by Caragh Medlicott
Jenni Murray has sparked huge controversy with her highly debated article in the Sunday Times on whether trans women can actually call themselves real women. Really you can get a feel for the godawful tone of this article simply from the by-line: “Can someone who has lived as a man, with all the privilege that entails, really lay claim to womanhood? It takes more than a sex change and make-up.” I honestly can’t believe this is a conversation we are still having. First off, Murray assumes all trans women will have had gender reassignment surgery which is a pretty big assumption. Secondly Murray talks about gender reassignment surgery like it’s a fun little activity one undertakes on a whim, rather than a hugely drastic and painful procedure. Certainly not something you do for the fun of wearing a bit of make-up and a dress.
Murray, like many people, seems to have a basic misunderstanding of what it means to be transgender. While I am not trans and would never claim to understand what it is like to be so, I think it is fair to say this idea that Murray has of it being some kind of superficial extreme game of dress up is completely wrong. In her article Murray describes anger at trans presenter India Willoughby‘s claims that she is a ‘real woman’. Murray says this has to be false assertion considering Willoughby had ‘spent all of her life before her transition enjoying the privileged position in our society generally accorded to a man’. Enjoyed? I mean seriously, enjoyed? Does Murray think trans women wake up one day and go ‘hm, you know what I think I fancy being a woman now’. Does she really not realise that for most trans women they have spent their life up to their transition in deep turmoil, disconnected from the body they have been born in, suffering serious gender dysphoria (defined as ‘a condition where a person experiences discomfort or distress because there’s a mismatch between their biological sex and gender identity’). Yes, many tans women will have experienced male-privilege pre-transition but surely this is somewhat overshadowed by their inner struggle they will have had while trying to perform masculinity and then the sexism and transmisogyny they’ll likely experience post-transition.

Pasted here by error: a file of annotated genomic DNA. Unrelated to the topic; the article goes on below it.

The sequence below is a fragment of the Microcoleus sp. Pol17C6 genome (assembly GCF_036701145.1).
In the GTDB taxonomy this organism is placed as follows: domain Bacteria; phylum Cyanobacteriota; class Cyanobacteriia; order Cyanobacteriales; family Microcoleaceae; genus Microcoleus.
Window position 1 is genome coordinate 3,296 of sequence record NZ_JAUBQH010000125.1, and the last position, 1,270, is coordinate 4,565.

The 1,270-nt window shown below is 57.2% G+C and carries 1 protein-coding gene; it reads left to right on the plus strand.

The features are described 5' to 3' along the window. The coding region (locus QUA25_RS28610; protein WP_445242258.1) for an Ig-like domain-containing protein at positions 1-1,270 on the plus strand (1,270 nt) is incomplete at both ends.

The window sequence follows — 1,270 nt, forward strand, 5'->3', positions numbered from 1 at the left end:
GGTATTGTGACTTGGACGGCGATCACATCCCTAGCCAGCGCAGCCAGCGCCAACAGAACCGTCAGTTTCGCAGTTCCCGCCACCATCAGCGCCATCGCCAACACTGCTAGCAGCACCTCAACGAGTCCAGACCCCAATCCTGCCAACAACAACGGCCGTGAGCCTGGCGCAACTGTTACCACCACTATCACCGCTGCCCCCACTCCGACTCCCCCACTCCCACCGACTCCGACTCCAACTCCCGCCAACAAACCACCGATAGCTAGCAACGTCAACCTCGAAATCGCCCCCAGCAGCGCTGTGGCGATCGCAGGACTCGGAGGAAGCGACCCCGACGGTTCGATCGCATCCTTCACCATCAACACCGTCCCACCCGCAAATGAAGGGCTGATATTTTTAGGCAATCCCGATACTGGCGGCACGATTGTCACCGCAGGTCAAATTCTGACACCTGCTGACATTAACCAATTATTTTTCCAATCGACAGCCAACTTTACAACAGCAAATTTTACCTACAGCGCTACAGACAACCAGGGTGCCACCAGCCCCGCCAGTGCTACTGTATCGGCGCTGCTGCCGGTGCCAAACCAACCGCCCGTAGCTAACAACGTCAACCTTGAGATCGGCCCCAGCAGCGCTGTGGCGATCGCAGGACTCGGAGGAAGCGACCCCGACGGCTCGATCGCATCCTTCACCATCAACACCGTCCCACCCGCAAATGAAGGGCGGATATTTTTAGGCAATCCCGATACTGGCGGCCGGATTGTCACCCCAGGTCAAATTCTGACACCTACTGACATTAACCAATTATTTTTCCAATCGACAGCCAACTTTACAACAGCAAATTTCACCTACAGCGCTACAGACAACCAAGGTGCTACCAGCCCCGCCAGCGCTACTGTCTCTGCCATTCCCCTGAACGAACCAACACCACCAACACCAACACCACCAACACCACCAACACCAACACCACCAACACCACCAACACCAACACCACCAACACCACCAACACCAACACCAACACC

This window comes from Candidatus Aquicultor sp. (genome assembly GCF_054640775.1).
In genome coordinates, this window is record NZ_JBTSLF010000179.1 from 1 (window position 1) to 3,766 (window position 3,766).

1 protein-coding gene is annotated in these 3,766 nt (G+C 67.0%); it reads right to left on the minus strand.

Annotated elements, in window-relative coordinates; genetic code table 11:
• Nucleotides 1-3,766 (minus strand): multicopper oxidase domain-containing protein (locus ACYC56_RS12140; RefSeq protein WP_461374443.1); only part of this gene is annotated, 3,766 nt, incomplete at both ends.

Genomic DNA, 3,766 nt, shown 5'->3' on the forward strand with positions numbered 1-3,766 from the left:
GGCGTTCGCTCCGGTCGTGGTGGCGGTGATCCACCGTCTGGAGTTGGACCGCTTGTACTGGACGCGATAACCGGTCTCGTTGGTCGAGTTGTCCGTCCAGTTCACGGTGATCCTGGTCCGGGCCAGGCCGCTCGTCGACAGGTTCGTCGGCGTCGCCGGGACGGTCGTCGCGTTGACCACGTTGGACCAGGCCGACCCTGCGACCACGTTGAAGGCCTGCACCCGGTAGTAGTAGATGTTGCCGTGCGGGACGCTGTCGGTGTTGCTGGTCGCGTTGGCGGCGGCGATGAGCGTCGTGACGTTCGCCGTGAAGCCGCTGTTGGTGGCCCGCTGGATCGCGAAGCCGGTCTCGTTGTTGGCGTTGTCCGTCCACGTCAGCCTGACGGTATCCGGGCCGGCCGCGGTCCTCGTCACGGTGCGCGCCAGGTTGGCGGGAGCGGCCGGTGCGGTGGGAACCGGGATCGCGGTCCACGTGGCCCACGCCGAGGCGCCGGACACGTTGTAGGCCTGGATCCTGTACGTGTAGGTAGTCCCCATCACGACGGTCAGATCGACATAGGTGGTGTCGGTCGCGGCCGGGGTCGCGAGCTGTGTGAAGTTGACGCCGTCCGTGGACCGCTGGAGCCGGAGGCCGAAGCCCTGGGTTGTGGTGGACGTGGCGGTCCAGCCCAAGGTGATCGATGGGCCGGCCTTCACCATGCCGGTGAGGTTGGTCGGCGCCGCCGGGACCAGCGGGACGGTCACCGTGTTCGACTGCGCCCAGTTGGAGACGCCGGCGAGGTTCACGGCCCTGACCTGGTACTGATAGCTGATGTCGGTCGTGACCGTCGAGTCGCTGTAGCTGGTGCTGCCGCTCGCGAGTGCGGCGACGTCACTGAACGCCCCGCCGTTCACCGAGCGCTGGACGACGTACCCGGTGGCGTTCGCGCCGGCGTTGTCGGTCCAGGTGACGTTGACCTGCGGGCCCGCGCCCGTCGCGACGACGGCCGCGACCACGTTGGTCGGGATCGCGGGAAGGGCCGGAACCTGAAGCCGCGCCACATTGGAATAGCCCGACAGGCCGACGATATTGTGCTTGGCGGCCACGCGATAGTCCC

I also find this ‘you-can’t-be-a-woman-because-you-haven’t-lived-your-whole-life-as-a-woman’ narrative impossible to get my head around. I wasn’t aware every woman has had a cut-and-paste experience of womanhood growing up and it is that identical experience that is integral to being female. Murray completely ignores the nuance of privileges we experience in growing up from gender, race, class and sexuality. And even in addition to that the different experience we have just as individuals. Quite in the manner of someone saying ‘I have a black friend and they don’t mind me using the “N word”’ Murray brings up Jenny Roberts a trans woman who says she’s ‘not a real woman’ as an example which is meant to convince us that if one trans woman feels she’s not a real woman then surely all the rest of them are wrong too.
Really Kellie Maloney’s response to Murray can frame a far better opposition than I ever could and I strongly suggest you read the whole Guardian article summarising her points, but I will leave you with a brief quote on the pain Murray suffered pre-transition and the damage Murray’s comments have caused: ‘“I would cry myself to sleep, I would drink myself to oblivion because I didn’t know how to deal with what was going on inside myself, so to read that someone dismisses me with the stroke of a pen, it doesn’t help when an established broadcaster does this.” Really, it’s very easy for Jenni Murray to come out and condemn trans women saying they haven’t had the real experience of a real woman, without her even thinking about the fact she has no idea what it’s like to experience life as a trans woman.